19
Jan 10

Herschel readies itself for the Orion Nebula

Source: ESA


The Orion Nebula. Credit: NASA, ESA, M. Robberto (STScI/ESA) and
The Hubble Space Telescope Orion Treasury Project Team

ESA's Herschel observatory is back to full operation following the reactivation of its HiFi instrument. HiFi, having been offline for 160 days while engineers investigated an unexpected problem in the electronic system, is now perfectly placed to resume its study of forming stars and planets.(read more)

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19
Jan 10

Watching the Moon

This is an excellent week to follow the moon as it travels across the sky, if you take a look at its shape and position over a number of nights (to the end of the week for example), you should notice some interesting changes. Here's what you need to do:

Take a look at the moon at the same time each evening (between 8pm and 9pm would be good) and note the following:

  • The shape or form of the moon
  • The position of the moon in the sky (high, low, above a tree or a building, etc)
  • The position of the moon with regards to nearby stars (to the left/right of a bright star, between two bright stars, etc.

When you've done that over a week you should be able to distinguish between the "apparent" motion of the moon and the "proper" motion of the moon, but we'll discuss that at the end of the week.

Photo credit: Bob Larcher (photo taken with a digital camera "hand-held" in front of the eye piece of an 8 inch reflector

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19
Jan 10

Watching the Moon

This is an excellent week to follow the moon as it travels across the sky, if you take a look at its shape and position over a number of nights (to the end of the week for example), you should notice some interesting changes. Here's what you need to do:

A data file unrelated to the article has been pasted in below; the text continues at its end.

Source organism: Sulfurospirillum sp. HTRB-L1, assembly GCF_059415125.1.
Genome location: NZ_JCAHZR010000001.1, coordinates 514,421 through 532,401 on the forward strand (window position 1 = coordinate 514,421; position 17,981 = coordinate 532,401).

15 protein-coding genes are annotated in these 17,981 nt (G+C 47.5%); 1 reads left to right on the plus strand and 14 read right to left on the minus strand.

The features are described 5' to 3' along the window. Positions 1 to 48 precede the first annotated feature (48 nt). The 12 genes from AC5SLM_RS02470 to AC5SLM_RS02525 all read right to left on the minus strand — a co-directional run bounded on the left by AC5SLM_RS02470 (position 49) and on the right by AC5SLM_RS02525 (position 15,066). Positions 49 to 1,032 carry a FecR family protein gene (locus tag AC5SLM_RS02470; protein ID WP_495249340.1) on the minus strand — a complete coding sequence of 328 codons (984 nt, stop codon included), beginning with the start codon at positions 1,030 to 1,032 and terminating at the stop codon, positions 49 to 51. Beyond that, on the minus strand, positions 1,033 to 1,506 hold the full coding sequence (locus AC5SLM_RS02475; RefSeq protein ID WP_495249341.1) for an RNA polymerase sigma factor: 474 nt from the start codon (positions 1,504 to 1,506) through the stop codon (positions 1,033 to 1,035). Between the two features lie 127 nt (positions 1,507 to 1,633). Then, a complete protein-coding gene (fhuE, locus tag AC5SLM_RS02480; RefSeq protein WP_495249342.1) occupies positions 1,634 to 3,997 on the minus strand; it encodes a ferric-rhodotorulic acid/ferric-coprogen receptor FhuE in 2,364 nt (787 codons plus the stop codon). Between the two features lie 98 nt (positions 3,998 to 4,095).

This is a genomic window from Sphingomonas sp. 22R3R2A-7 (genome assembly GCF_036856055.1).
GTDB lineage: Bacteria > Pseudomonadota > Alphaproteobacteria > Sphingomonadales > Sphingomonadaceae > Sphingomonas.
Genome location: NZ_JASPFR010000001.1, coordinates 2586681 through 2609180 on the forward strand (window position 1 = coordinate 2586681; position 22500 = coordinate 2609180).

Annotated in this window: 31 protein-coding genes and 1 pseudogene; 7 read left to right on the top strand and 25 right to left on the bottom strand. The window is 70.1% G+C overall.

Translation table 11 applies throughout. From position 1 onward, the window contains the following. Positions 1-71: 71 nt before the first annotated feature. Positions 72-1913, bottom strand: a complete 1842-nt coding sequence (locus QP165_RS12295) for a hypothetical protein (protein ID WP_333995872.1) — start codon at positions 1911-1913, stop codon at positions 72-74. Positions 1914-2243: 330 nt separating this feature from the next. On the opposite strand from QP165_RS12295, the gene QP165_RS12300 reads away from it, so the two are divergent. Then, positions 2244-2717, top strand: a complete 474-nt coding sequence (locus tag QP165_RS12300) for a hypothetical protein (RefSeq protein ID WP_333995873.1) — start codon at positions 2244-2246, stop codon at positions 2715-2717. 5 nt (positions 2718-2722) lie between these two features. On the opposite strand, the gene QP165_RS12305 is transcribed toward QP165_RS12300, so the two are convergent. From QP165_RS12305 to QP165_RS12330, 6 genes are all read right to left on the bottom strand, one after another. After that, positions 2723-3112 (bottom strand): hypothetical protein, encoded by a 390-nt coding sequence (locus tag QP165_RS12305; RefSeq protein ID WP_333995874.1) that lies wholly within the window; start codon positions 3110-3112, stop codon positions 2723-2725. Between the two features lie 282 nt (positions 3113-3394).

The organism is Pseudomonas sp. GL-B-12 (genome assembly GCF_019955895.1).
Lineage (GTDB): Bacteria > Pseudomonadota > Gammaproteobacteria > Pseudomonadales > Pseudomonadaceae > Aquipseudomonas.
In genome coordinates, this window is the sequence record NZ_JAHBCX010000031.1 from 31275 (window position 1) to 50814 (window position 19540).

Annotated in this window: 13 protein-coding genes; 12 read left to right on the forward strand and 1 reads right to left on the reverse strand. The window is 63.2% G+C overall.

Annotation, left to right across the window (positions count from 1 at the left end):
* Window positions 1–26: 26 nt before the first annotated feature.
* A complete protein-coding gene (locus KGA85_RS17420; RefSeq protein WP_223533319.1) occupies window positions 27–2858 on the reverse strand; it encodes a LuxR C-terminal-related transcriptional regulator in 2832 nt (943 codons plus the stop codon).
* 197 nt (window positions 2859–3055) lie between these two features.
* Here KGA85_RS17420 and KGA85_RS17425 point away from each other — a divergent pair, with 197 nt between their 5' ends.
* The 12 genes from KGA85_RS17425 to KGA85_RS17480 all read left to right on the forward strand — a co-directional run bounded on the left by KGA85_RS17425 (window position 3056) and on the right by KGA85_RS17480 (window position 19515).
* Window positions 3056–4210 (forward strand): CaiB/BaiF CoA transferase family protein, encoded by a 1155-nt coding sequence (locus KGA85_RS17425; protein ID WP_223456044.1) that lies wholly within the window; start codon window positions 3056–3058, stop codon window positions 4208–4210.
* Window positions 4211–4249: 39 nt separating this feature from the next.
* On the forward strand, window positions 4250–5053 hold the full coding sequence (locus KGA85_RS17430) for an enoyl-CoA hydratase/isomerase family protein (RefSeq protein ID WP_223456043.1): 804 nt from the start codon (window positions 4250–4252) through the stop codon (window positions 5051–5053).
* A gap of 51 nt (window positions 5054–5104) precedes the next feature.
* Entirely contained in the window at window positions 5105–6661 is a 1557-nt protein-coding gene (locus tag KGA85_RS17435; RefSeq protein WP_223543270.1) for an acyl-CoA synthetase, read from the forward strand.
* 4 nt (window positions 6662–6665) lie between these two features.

Take a look at the moon at the same time each evening (between 8pm and 9pm would be good) and note the following:

  • The shape or form of the moon
  • The position of the moon in the sky (high, low, above a tree or a building, etc)
  • The position of the moon with regards to nearby stars (to the left/right of a bright star, between two bright stars, etc.

When you've done that over a week you should be able to distinguish between the "apparent" motion of the moon and the "proper" motion of the moon, but we'll discuss that at the end of the week.

Photo credit: Bob Larcher (photo taken with a digital camera "hand-held" in front of the eye piece of an 8 inch reflector

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19
Jan 10

Tooling up ExoMars

Source: ESA


Artist's impression of the ExoMars Trace Gas Orbiter. Credits: ESA

ESA and NASA are inviting scientists from across the world to propose instruments for their joint Mars mission, the ExoMars Trace Gas Orbiter. Scheduled for launch in 2016, the spacecraft will focus on understanding the rarest constituents of the martian atmosphere, including the mysterious methane that could signal life on Mars.(read more)

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